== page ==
I think there’s an additional possible element of consensus on the interventionism issue. Conservative critiques of American militaristic internationalism aren’t pacifist, but they are firmly modest with strict limits on American interests and opposition to American imperialism. There’s a lot there for liberal and conservative Catholics to agree on as a practical political matter. Which is why it’s so troubling for Winters to embrace Wilsonianism. It would be one thing for Kmiec, Cafardi, Kaveny and Korzen to say, gee we were wrong I guess Obama is a militaristic interventionist after all. It is quite another for liberal Catholics to say that Wilsonianism is actually the (liberal) Catholic position as long as you aim it at the proper targets to insure you’re spreading freedom and goodness (and to ensure that the war you are defending is being waged by a Democrat instead of by a Republican). War isn’t neutralized as a Catholic campaign issue merely due to occurrence of Rs and Ds having the same position: it’s neutralized because some liberal Catholics are on the interventionist bandwagon.

  16. digbydolben permalink
    June 25, 2010 11:05 am

    Charles, I was one of those commentators here who supported Obama because of what I assumed was his “just war” inclination regarding such issues as “torture,” “extraordinary renditions,” and the “unitary executive” theory of the American Presidency. I also wanted something done about the American health care system, although, as a perennial expatriate, I cared more about foreign policy matters and the so-called “war on terror.” Also, I thought Obama could be reasoned with regarding abortion–that he’d go along with the Hillary Clinton idea that the best way to oppose American abortion practice was to work to make abortion “rare,” even if legal.

    I confess here, publicly, that I was dead-wrong.

    I do not now oppose Obama because I think he ought to become a “pacifist” and withdraw from Afghanistan to placate the left. In fact, I support Vice President Biden’s notion of treating al Qaeda and the Taliban like mere criminals, and responding with devestating force to their depredations–rather than occupying the country.

    My reason for renouncing my previous support for Obama is that I believe he probably has heard and understood the advice of such as the brilliant British Parlimentarian, Rory Stewart (who was once the British governor of Basra, in Iraq), who have told him that the war is unwinnable. However, in order to cover his ass against the political attacks of “conservatives” (read neo-fascist, “neo-conservative” and Zionist lobbyists) in America, he is sacrificing the lives of American servicemen and women to protect his political flank in upcoming elections.

    He is well-read, intelligent and politically cunning. He knows the history of “counter-insurgency” movements in the 20th century, and probably has been told much about the morass that Afghanistan is and always was for invaders and occupiers. He knows he will be withdrawing in a year, and that he’s losing lives pointlessly. I just hope that General Petraeus has the decency to refuse to provide “cover” for this heinous and deeply immoral policy of his.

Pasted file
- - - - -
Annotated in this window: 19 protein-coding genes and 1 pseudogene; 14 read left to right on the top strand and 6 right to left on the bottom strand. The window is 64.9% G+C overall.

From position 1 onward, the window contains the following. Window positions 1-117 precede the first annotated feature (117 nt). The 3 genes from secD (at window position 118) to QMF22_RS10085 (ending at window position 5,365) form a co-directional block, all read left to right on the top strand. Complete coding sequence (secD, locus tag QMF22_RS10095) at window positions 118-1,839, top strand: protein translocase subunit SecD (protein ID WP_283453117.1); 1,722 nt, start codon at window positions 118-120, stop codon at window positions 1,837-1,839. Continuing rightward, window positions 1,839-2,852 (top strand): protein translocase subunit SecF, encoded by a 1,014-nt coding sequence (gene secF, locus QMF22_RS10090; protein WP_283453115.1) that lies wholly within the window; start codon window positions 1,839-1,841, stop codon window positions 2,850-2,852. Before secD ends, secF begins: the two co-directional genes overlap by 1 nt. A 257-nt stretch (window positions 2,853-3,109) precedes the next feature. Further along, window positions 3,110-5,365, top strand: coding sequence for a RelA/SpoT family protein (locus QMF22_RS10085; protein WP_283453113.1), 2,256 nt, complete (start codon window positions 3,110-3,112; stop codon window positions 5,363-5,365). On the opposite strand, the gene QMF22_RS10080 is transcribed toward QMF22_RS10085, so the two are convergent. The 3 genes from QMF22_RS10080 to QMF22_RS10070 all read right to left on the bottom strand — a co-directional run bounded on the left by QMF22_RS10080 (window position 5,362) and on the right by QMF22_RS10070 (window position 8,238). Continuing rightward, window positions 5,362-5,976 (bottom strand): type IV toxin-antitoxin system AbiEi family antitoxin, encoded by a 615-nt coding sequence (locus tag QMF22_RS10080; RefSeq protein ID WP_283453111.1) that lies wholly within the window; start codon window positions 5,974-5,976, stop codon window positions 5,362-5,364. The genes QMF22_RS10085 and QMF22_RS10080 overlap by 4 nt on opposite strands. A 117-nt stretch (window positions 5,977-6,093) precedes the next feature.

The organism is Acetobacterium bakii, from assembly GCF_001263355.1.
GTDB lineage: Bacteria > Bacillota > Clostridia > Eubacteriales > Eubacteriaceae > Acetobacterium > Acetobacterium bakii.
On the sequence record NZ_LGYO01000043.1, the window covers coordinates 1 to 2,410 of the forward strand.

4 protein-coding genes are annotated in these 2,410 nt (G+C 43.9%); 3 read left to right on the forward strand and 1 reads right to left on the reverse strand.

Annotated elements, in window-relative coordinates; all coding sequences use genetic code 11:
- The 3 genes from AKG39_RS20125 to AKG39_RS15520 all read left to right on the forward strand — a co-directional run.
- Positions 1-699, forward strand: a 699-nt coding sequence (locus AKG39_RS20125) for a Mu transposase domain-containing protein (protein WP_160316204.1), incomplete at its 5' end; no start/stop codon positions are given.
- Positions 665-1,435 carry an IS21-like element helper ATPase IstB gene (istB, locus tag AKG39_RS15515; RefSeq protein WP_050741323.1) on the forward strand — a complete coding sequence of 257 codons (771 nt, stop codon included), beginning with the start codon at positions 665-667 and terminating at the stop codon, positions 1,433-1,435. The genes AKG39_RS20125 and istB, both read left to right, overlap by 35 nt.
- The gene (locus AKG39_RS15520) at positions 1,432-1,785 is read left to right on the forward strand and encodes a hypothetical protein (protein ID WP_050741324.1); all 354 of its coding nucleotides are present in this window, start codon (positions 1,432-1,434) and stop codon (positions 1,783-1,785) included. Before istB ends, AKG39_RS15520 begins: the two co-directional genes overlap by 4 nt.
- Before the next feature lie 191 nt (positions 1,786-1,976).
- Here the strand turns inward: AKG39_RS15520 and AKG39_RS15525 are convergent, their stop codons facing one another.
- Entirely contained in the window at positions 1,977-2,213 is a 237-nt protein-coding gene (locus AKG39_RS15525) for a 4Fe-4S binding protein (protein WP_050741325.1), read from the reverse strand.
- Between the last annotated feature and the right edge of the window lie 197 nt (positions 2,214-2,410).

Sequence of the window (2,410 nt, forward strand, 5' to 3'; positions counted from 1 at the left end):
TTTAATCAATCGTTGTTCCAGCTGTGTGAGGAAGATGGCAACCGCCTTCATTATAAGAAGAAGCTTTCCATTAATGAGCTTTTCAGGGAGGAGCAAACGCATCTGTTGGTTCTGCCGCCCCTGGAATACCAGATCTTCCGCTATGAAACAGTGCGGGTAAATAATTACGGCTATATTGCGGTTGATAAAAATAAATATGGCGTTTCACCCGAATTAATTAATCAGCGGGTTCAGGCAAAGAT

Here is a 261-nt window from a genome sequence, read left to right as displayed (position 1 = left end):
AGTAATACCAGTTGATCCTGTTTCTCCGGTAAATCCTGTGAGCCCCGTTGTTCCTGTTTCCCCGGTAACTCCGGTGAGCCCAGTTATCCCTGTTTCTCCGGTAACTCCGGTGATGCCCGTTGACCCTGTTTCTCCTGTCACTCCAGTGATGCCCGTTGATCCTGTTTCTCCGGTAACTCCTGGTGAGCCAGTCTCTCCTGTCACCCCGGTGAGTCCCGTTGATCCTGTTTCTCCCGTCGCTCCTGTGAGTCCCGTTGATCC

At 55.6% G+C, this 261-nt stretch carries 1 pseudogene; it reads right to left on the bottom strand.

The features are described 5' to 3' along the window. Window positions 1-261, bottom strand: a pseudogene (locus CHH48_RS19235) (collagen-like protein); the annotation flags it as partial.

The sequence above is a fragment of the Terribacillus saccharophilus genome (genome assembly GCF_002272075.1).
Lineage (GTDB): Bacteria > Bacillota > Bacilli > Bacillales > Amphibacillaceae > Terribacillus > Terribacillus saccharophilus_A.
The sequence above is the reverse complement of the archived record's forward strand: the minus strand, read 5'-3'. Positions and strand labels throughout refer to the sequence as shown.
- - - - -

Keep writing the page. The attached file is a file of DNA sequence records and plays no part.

17. digbydolben permalink
    June 25, 2010 12:15 pm

    And all who doubt it’s “unwinnable” need to read THIS

  18. June 25, 2010 3:07 pm

    Matt: I agree. As you well know, I find the terms ‘liberal’ and ‘conservative’ as you are using them problematic, but I do understand what you mean. And you’re right: Any—and I do mean ANY—Catholic who thinks that Obama’s position on war is somehow salvageable is as deluded as those (e.g. Weigel, et al) who came to Bush’s defense on Iraq part deux.

    dingbydolben: Your truthful comment only adds to this small, and rare, consensus we have come to here.

    The only haunting thing about it is the silence from the—to risk putting it bluntly and uncharitably—the usual suspects who like to fly in and root for their political flavor du jour, no matter what.

  19. June 25, 2010 3:16 pm

    By the way: I do not protest Obama’s presidency because he has betrayed the left. I oppose his presidency because he has betrayed humanity. War, as John Paul II put it, is a defeat for humanity.

    • June 25, 2010 3:31 pm

      For the record, many of the writers on Vox Nova have consistently criticized Obama on war.

  20. Matt Bowman permalink
    June 25, 2010 4:23 pm

    Henry I am glad to hear of it. Did that criticism exist before the election? Or during the election did those same critics join Kmiec et al. in urging Obama as the Catholic choice because, among other things, he was supposedly different than Bush on war issues? Now that war is no longer an asset in his Catholic ledger to offset his position on abortion, will those Obama critics still view him as the best overall choice for Catholics, and if how will they crunch those numbers? By minimizing the significance of promoting abortion overseas and paying for it in DC and prosecuting nonviolent sit-ins as federal felons etc etc etc? By praising interventionism as the pursuit of justice rather than the destruction of it, a la Winters? By just considering social welfare expansion to outweigh abortion exascerbating policies no matter how many are documented? Or might the calculus change?